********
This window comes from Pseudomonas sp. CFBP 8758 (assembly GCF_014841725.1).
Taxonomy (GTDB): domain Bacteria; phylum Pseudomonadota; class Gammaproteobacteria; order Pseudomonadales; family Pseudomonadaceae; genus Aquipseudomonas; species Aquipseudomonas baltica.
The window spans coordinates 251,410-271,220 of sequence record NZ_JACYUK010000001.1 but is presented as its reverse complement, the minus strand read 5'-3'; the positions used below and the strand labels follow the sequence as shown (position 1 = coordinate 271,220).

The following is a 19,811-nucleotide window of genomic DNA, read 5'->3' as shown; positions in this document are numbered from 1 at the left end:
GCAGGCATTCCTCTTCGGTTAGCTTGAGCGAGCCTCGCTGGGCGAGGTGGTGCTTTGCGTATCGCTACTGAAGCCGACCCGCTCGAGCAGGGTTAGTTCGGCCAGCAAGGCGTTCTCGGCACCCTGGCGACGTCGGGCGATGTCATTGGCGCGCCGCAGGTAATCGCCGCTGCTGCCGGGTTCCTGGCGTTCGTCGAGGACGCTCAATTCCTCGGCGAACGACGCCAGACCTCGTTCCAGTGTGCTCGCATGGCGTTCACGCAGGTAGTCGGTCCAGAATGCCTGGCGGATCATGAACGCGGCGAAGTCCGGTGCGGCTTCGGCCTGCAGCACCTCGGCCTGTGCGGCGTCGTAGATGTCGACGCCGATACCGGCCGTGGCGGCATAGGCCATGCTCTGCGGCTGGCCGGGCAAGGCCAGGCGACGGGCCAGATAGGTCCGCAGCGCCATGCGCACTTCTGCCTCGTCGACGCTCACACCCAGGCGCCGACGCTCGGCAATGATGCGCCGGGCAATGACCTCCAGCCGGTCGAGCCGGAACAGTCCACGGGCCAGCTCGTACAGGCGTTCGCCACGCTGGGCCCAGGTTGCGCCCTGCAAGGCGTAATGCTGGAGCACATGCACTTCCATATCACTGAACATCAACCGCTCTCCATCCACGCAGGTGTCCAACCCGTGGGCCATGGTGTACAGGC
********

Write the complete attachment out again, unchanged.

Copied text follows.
This window comes from Pseudomonas sp. CFBP 8758 (assembly GCF_014841725.1).
Taxonomy (GTDB): domain Bacteria; phylum Pseudomonadota; class Gammaproteobacteria; order Pseudomonadales; family Pseudomonadaceae; genus Aquipseudomonas; species Aquipseudomonas baltica.
The window spans coordinates 251,410-271,220 of sequence record NZ_JACYUK010000001.1 but is presented as its reverse complement, the minus strand read 5'-3'; the positions used below and the strand labels follow the sequence as shown (position 1 = coordinate 271,220).

The following is a 19,811-nucleotide window of genomic DNA, read 5'->3' as shown; positions in this document are numbered from 1 at the left end:
GCAGGCATTCCTCTTCGGTTAGCTTGAGCGAGCCTCGCTGGGCGAGGTGGTGCTTTGCGTATCGCTACTGAAGCCGACCCGCTCGAGCAGGGTTAGTTCGGCCAGCAAGGCGTTCTCGGCACCCTGGCGACGTCGGGCGATGTCATTGGCGCGCCGCAGGTAATCGCCGCTGCTGCCGGGTTCCTGGCGTTCGTCGAGGACGCTCAATTCCTCGGCGAACGACGCCAGACCTCGTTCCAGTGTGCTCGCATGGCGTTCACGCAGGTAGTCGGTCCAGAATGCCTGGCGGATCATGAACGCGGCGAAGTCCGGTGCGGCTTCGGCCTGCAGCACCTCGGCCTGTGCGGCGTCGTAGATGTCGACGCCGATACCGGCCGTGGCGGCATAGGCCATGCTCTGCGGCTGGCCGGGCAAGGCCAGGCGACGGGCCAGATAGGTCCGCAGCGCCATGCGCACTTCTGCCTCGTCGACGCTCACACCCAGGCGCCGACGCTCGGCAATGATGCGCCGGGCAATGACCTCCAGCCGGTCGAGCCGGAACAGTCCACGGGCCAGCTCGTACAGGCGTTCGCCACGCTGGGCCCAGGTTGCGCCCTGCAAGGCGTAATGCTGGAGCACATGCACTTCCATATCACTGAACATCAACCGCTCTCCATCCACGCAGGTGTCCAACCCGTGGGCCATGGTGTACAGGC